Beware of Life-threatening Flesh-Eating Bacteria

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Beware of Life-threatening Flesh-Eating Bacteria
Beware of Life-threatening Flesh-Eating Bacteria
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You may have heard the term 'flesh-eating bacteria'. These bacteria can trigger dangerous infections in wounds that may appear minor, such as cuts or insect bites. If not treated immediately, these bacteria can cause disability or even death

Although they are called flesh-eating bacteria, they don't actually eat meat or muscle. However, these bacteria can release toxins that damage surrounding tissues, including skin, fat under the skin, and the thin tissue that wraps around organs or muscles (fascia).

Beware of Flesh-Eating Bacteria That Can Be Life-threatening - Alodokter

Flesh-eating bacteria can enter the body through wounds. Unlike normal wounds, wounds that are infected with flesh-eating bacteria will deteriorate very quickly.

If not treated immediately, a flesh-eating bacterial infection can be fatal, causing the sufferer to lose organs or body tissues. This bacterial infection can also cause death.

The Cause of Flesh-eating Bacterial Infection

Flesh-eating bacterial infection can cause a rare condition called necrotizing fasciitis. This condition is a severe skin and tissue infection caused by flesh-eating bacteria. These bacteria can enter through gaps in wounds, ranging from stab wounds, bruises, burns, to insect bites.

Several types of bacteria classified as flesh-eating bacteria are:

  • Group A Streptococcus
  • Aeromonas hydrophila
  • Staphylococcus aureus
  • Escherichia coli (E. coli)
  • Bacteroides, Prevotella, Clostridium, and Klebsiella

Although dangerous, flesh-eating bacterial infections are quite rare. However, there are several medical conditions or diseases that can increase a person's risk of getting this dangerous bacterial infection, including:

  • Diabetes
  • Organ damage, such as liver cirrhosis and kidney failure
  • Cardiovascular diseases, including heart disease and peripheral vascular disease
  • Tuberculosis
  • Cancer
  • Weak immune system, for example due to HIV infection or malnutrition
  • Side effects of drugs, such as long-term corticosteroids or chemotherapy
  • Alcohol addiction or drug use in the form of injections

Various Symptoms of Flesh-eating Bacterial Infection

Symptoms of infection due to flesh-eating bacteria are divided into 3 stages, namely the initial stage, the advanced stage, and the critical stage. Here is the explanation:

Early Symptoms

The initial symptoms of infection usually occur within 24 hours and include fever and severe pain in the injured body part. The pain felt by the patient can exceed the shape or size of the wound.

Advanced symptoms

Advanced symptoms usually occur within 3-4 days after the bacteria enter the body. At this stage, infection with flesh-eating bacteria can cause symptoms of nausea, vomiting, and diarrhea.

In addition, the infected body part will appear red, swollen, and large dark patches appear that appear as fluid-filled blisters (gangrene).

Critical Symptoms

Critical symptoms appear within 4-5 days after the patient is infected with the bacteria. At this stage, the patient may experience a drastic drop in blood pressure (shock) due to toxins released by bacteria. If not treated immediately, the patient may experience a loss of consciousness or coma, and even die.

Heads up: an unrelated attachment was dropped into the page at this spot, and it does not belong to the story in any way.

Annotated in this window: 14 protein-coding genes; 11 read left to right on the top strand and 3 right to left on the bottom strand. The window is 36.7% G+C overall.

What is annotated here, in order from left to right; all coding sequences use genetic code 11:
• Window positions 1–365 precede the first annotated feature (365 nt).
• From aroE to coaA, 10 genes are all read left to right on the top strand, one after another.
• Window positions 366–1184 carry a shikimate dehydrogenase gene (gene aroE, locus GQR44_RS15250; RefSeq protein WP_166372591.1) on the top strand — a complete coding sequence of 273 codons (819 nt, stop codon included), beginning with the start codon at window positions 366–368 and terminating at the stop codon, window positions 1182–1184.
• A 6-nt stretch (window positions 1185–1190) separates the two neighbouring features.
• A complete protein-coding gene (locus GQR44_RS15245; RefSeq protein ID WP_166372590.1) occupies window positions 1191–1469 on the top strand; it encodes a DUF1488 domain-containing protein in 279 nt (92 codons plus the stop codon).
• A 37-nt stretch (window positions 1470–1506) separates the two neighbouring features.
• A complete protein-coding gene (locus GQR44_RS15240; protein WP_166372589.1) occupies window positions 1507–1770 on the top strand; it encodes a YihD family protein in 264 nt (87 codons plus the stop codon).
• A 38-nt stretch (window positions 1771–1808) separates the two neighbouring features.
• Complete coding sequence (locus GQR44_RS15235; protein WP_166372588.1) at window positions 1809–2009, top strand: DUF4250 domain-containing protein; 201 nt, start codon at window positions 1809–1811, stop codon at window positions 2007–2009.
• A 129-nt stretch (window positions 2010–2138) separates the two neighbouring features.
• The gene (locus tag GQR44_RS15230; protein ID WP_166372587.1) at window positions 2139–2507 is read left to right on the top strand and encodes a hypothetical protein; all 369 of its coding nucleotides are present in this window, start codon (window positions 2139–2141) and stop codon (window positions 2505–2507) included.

Treatment of Infections due to Flesh-eating Bacteria

When you get injured, take proper care of the wound immediately. If the wound gets worse or doesn't heal, especially if there are signs of a flesh-eating bacterial infection, see a doctor immediately.

To diagnose necrotizing fasciitis, the doctor can perform a series of examinations consisting of a physical examination and supporting examinations, such as blood tests, blood cultures, X-rays, and CT scans.

After it is confirmed that you have a flesh-eating bacterial infection, the doctor will advise you to be hospitalized and provide the following treatment:

Medications

To eradicate flesh-eating bacterial infections, doctors will usually give antibiotics in the form of injections through an IV. The type of antibiotic used will be adjusted to the type of bacteria causing the infection.

In addition, doctors can also give pain medication to reduce pain. If the flesh-eating bacterial infection is severe enough or causes sepsis, the doctor may prescribe medications to treat shock, such as epinephrine.

Operation

Surgery or surgery is also often necessary to remove damaged or dead tissue, as well as prevent and stop the spread of infection. In severe cases, doctors may need to amputate parts of the body that have been badly damaged.

Wound care

While you are undergoing treatment at the hospital, the doctor will treat the wound so that the flesh-eating bacterial infection does not get worse.

In addition, the doctor will also recommend hyperbaric oxygen therapy to maintain he althy tissue and prevent further tissue damage. However, the effectiveness of hyperbaric oxygen therapy in treating this flesh-eating bacterial infection still needs further investigation.

There is no sure way to prevent the flesh-eating bacteria that causes necrotizing fasciitis. However, the risk of this infection can be reduced by proper wound care.

If you have an open wound or sore that looks infected, such as pus, swelling, and pain, don't soak in swimming pools, hot tubs, lakes, rivers, and the sea until the infection has cleared.

Flesh-eating bacterial infections can spread very quickly. Therefore, if you experience a wound accompanied by symptoms of a flesh-eating bacterial infection, immediately consult a doctor.

The sooner treatment is carried out, the more likely you are to recover and avoid serious complications from a flesh-eating bacterial infection.

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